Becoming my mother has many positives, but too often, I let the difficult parts of our relationship overshadow the positives. To counter that negativity, I want to focus on the positive character traits my mother instilled in me—resilience, determination, perseverance, compassion and hospitality among them. I want to celebrate all the good things my mother taught me, and I want to use those positive attributes to give glory to God.

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15 thoughts on “Becoming my mother

  1. Jane Banik

    Hi Madeline,

    It’s interesting. Everyone thought of my mother as a sweet lady who attended daily Mass and had a rosary always available. My brother commented one time that Mother dealt with adversity by keeping her hands in water.

    I think of her as one strong lady who seemed to hide that strength, but showed the ability to make you laugh. Growing up t thought of my father as the stronger of the two because outwardly that is what he wanted you to believe. I’ve come to think of myself as more like my mother and I am grateful for that strength as I’ve needed that trait as I deal with my frequent trips to the hospital for bouts with COPD. Her quirky sense of humor seems to be evident in three of her children.

    Love

    Jane

    Sent from my iPad

    >

    Reply
  2. Madeline Bialecki Post author

    Jane, I think that what we believe as children is what others want us to believe and a gift of living a long life is the opportunity to look back and see people, relationships, events through a different lens.

    Reply
  3. Maria

    Madeline, I loved your comments and forwarded them to my daughter. My mother and I had an oil and water relationship; my siblings say it’s because we were too much alike. Somehow though, so many of my mother’s good qualities filtered through me to Maura, without her inheriting any of our less savory ones. It takes a few generations, but eventually we learn and we grow. God is good.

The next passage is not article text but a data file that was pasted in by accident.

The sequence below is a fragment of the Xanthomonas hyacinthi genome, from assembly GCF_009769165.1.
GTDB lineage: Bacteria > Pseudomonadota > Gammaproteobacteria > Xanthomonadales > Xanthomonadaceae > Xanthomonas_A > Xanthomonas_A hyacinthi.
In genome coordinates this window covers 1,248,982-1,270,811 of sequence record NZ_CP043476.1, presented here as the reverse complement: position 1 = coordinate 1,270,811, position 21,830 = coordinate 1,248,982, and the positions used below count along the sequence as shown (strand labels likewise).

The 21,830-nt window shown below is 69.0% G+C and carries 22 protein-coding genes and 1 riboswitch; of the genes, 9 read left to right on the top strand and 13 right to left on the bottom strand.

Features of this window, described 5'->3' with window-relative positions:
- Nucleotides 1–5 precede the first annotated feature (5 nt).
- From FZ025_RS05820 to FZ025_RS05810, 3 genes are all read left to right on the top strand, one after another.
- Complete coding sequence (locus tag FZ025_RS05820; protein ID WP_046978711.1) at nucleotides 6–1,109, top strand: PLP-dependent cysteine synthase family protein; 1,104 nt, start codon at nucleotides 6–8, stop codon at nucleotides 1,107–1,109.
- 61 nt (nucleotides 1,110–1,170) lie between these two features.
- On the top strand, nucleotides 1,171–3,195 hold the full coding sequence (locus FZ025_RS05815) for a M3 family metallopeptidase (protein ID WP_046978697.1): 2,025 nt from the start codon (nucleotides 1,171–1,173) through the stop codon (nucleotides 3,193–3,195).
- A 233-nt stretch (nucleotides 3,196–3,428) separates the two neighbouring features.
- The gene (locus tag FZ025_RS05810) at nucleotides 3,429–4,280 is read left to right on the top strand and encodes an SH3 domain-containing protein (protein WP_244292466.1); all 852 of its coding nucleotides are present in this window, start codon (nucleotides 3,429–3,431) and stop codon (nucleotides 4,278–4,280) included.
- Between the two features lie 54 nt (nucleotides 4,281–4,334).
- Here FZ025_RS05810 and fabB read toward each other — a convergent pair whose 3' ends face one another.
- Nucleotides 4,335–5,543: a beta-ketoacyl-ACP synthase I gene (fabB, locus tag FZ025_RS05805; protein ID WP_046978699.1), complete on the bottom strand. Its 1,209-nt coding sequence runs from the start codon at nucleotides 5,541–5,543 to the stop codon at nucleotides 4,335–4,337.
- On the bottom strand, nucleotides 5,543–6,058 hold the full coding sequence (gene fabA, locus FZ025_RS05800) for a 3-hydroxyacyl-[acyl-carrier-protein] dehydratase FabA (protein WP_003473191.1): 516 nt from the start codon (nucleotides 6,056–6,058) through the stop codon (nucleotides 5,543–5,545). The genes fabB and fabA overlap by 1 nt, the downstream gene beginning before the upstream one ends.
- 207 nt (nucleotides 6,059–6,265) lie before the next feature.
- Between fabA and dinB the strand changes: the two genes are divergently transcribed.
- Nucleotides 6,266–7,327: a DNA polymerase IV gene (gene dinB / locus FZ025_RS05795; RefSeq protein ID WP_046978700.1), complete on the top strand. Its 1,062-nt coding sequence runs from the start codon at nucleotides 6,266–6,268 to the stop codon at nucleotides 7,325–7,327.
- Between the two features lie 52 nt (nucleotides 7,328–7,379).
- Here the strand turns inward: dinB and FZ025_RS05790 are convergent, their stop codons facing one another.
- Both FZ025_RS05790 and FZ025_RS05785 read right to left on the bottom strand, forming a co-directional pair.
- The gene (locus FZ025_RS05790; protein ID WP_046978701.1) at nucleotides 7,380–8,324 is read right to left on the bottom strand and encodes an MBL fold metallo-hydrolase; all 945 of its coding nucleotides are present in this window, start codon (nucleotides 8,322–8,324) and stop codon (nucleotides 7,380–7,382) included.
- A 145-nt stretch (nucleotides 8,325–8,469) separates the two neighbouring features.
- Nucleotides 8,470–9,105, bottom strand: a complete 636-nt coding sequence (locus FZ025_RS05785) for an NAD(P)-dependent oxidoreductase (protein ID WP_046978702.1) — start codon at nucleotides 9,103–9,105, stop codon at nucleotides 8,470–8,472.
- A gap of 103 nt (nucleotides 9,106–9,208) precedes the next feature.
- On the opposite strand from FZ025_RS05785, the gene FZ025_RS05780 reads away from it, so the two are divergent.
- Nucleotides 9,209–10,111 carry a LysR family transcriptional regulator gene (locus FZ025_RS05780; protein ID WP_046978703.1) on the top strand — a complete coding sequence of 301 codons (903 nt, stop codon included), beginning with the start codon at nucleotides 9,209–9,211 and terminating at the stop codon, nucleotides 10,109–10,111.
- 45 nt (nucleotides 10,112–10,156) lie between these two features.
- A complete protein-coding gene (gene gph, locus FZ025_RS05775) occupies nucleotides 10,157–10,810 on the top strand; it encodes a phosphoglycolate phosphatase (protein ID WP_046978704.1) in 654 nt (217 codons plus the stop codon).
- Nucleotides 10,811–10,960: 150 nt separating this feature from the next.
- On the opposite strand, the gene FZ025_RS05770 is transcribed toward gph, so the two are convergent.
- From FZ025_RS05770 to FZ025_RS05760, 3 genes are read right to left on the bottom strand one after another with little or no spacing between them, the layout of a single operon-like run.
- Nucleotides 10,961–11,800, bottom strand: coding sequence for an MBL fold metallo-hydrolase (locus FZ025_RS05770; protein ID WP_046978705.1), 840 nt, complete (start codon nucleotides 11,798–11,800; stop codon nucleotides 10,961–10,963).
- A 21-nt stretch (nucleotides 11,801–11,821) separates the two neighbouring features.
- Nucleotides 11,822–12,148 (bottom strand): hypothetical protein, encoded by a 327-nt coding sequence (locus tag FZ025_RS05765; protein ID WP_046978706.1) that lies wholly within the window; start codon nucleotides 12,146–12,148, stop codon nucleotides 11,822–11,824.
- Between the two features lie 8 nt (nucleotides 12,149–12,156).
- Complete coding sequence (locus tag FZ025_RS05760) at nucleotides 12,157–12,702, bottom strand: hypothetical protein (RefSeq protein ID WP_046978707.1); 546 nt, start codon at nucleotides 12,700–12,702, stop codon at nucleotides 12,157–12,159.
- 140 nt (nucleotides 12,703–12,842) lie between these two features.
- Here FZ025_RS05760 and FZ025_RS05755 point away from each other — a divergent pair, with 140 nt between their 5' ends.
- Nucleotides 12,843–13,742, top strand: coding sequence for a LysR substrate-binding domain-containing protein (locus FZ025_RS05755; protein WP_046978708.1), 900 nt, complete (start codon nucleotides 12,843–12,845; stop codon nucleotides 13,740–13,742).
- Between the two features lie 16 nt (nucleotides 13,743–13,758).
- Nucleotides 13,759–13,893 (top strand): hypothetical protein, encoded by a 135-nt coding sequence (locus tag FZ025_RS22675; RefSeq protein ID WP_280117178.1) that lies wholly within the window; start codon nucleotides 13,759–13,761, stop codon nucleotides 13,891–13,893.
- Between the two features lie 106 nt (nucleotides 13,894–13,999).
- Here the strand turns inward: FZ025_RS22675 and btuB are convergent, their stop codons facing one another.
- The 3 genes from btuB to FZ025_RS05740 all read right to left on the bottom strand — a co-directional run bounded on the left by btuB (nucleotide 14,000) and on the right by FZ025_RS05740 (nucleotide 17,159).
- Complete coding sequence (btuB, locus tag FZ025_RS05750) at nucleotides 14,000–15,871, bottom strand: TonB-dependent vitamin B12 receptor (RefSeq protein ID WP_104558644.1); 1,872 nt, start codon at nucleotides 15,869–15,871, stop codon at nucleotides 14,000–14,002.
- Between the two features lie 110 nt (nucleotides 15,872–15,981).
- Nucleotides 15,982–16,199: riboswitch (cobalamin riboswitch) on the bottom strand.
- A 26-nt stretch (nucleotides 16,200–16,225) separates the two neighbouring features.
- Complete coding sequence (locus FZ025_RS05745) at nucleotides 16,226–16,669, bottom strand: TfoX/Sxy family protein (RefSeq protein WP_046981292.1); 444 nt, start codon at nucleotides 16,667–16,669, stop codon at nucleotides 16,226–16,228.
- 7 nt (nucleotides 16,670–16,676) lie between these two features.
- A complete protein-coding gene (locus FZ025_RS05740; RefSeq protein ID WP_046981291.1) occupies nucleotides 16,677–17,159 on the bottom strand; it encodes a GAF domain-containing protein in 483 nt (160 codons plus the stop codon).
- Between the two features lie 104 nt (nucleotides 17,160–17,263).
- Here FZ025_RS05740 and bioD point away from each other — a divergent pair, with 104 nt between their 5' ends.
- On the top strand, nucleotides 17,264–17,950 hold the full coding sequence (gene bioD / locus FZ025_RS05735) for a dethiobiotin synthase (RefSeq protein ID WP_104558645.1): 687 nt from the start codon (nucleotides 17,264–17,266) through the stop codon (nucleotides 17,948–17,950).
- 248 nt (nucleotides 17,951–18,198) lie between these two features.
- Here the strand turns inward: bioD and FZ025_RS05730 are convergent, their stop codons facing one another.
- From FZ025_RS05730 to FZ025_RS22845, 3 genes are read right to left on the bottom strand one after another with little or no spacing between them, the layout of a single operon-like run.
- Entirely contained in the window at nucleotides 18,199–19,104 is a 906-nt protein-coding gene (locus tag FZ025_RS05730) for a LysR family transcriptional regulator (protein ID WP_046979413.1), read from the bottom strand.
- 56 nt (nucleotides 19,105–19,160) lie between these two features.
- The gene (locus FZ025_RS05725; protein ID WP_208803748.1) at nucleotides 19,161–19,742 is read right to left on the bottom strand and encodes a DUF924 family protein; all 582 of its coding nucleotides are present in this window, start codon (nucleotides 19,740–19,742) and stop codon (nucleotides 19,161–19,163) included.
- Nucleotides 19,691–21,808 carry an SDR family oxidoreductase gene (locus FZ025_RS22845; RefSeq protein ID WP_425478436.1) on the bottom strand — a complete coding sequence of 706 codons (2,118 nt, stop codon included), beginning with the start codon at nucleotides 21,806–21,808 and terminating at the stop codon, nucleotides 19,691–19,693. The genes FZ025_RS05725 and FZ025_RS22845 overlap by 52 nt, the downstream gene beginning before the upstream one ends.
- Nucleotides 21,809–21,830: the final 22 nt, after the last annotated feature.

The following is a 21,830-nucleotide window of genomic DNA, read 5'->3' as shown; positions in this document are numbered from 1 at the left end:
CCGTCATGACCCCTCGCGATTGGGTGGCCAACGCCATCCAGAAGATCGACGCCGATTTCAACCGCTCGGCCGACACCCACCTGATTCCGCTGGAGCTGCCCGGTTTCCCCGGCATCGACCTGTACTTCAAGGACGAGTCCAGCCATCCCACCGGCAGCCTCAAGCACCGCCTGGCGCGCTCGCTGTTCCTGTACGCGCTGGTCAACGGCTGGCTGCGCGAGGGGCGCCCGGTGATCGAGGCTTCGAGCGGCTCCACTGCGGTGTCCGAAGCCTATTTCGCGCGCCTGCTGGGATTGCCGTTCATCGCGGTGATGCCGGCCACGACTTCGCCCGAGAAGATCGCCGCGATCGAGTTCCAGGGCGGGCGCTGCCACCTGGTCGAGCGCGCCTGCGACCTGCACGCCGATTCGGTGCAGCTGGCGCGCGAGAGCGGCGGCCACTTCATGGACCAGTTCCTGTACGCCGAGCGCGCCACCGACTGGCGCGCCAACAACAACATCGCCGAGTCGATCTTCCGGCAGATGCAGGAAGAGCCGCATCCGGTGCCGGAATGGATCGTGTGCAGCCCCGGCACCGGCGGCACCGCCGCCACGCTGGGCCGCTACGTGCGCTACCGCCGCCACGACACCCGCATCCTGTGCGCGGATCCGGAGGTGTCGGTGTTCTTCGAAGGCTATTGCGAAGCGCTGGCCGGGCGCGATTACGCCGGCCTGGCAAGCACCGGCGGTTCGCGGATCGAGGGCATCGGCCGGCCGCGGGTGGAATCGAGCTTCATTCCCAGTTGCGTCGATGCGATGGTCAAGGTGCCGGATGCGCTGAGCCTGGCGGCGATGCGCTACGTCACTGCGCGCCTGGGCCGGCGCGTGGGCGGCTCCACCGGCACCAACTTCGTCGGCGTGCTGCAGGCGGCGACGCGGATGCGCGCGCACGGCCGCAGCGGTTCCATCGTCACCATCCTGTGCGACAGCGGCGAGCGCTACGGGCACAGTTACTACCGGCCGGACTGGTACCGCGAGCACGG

Reply
    1. Madeline Bialecki Post author

      Maria, when I started writing this piece, I wanted to start a campaign of thanking our mothers for the good we learned from them and thanking God for our mothers. I am glad you passed it along to Maura. Happy Mother’s Day.

      Reply
  4. michelebaldwin46

    I liked reading this post, Madeline. It is simple and well thought out. Thanks too for giving voice to the guilt that abounds among mothers. We too, maybe more than anyone, have to forgive ourselves — and accept our own human condition.

    Reply
  5. annemarielom

    What a great Mother’s Day posting, Madeline. I, too, hear my mother’s voice coming out of my mouth and running through my head. I am grateful for my inheritance from her and, also know, she did her best which was more than good enough for us.

    Reply
  6. JustinSchaefer6688

    Thanks for sharing Madeline. Yes it is quite amazing, at least from my perspective, how young people can try so hard to jettison themselves from their parents (surely it is a part of growing up), but eventually come to the conclusion that, “Wow, truly, I am my parent’s child”

    Reply